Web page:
- The Washington Times - Sunday, January 9, 2005

Some Capitol Hill lawmakers still are not satisfied with an intelligence-reform bill passed last month, and are aiming to further restructure the intelligence community in the 109th Congress.

Complaints of inadequate immigration and oversight reforms were widely publicized leading up to the bill’s passage, and Georgia Republican Sen. Saxby Chambliss said the issue of inadequate human intelligence gathering and poor information sharing should be top priorities this congressional session.

“Intelligence from human contacts has atrophied so far that it will have to be rebuilt,” Mr. Chambliss said, adding that the vast majority of intelligence failures in the past 10 years were a result of poor or nonexistent human intelligence.

“HUMINT can tell us what the enemy is thinking,” Mr. Chambliss said. “It is a dangerous business, but we must be committed to protecting our borders and our people through good, old-fashioned spying.”

During a speech before specialists at the Heritage Foundation, a conservative think tank, on Thursday, Mr. Chambliss candidly said the intelligence community had volumes of information on the September 11 hijackers and the other people involved, but without a man on the inside to “put the pieces together” could do nothing to stop it.

He cited as an example the fact that hijacker Nawaf Alhazmi went through a routine traffic stop by police, but authorities weren’t aware of his terrorist activities, nor was his name on the watch list, which would have alerted police to take him into custody.

“Our analysts and policy-makers should be able to get all their information at a central intelligence database,” Mr. Chambliss said. “We need an intelligence Travelocity or Expedia.com.”

A lack of ethnic diversity within the spy agencies also has come up as a priority in the House Select Committee on Intelligence several times. Committee member Rep. Alcee Hastings, Florida Democrat, joked that “James Bond is not going to infiltrate Tora Bora,” and called for more Arab and black spy recruitment within the Central Intelligence Agency, an opinion with which Mr. Chambliss concurs.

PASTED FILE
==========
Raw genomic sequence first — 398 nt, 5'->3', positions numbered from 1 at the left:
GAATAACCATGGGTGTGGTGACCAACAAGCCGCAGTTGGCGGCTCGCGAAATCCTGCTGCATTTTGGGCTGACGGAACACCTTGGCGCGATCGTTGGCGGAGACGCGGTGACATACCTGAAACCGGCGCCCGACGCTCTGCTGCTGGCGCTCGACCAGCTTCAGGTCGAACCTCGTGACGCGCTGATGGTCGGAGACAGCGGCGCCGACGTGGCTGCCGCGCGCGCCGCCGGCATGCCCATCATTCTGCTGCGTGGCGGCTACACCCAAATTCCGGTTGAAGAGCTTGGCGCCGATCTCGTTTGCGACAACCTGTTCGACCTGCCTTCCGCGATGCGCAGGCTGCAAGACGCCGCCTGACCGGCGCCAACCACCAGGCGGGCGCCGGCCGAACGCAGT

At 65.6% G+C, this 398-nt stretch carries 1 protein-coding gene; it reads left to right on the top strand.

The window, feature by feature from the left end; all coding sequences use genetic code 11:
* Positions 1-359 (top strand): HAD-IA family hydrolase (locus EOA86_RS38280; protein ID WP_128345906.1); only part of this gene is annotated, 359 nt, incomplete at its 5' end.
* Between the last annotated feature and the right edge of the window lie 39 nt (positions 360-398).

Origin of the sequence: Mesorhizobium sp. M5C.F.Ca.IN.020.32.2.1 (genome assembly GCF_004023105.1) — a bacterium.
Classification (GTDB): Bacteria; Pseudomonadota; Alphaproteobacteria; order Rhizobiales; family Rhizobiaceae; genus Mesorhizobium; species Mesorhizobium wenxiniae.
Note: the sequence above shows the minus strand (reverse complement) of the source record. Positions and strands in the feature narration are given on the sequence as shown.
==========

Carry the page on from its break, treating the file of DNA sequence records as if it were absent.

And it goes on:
“We’re not going to be able to take a white farm boy from Georgia and expect him to be able to get in there and think like these guys. We need one of them,” Mr. Chambliss said.

House Judiciary Committee Chairman F. James Sensenbrenner Jr., Wisconsin Republican, vowed to have two proposals passed early this session: the first, pushing for a federal driver’s license standard; and the second, preventing suspected terrorists from using “lax” asylum qualifications to avoid deportation. Both were stripped from December’s bill when it got to the Senate.

Others called for streamlined oversight of the intelligence community, including the creation of permanent Homeland Security and Intelligence congressional committees. The September 11 commission report estimates that homeland security officials appeared before 88 different congressional committees and subcommittees because of the disorganization in homeland security oversight.

Reps. Carolyn B. Maloney, New York Democrat, and Christopher Shays, Connecticut Republican, said they will reintroduce a bill to create permanent and powerful intelligence and homeland security committees.

Mr. Chambliss and Sen. Ben Nelson, Nebraska Democrat, also want to consolidate operations for the director of national intelligence (DNI), a new position created in the reform bill, by creating a second position within the Defense Department, a unified commander for intelligence, to act as a go-between for the DNI and the eight military intelligence agencies.

“I don’t understand how the DNI, a nonmilitary person, can hope to understand and operate eight intelligence agencies with tens of thousands of employees without the internal knowledge of how they work,” Mr. Chambliss said.

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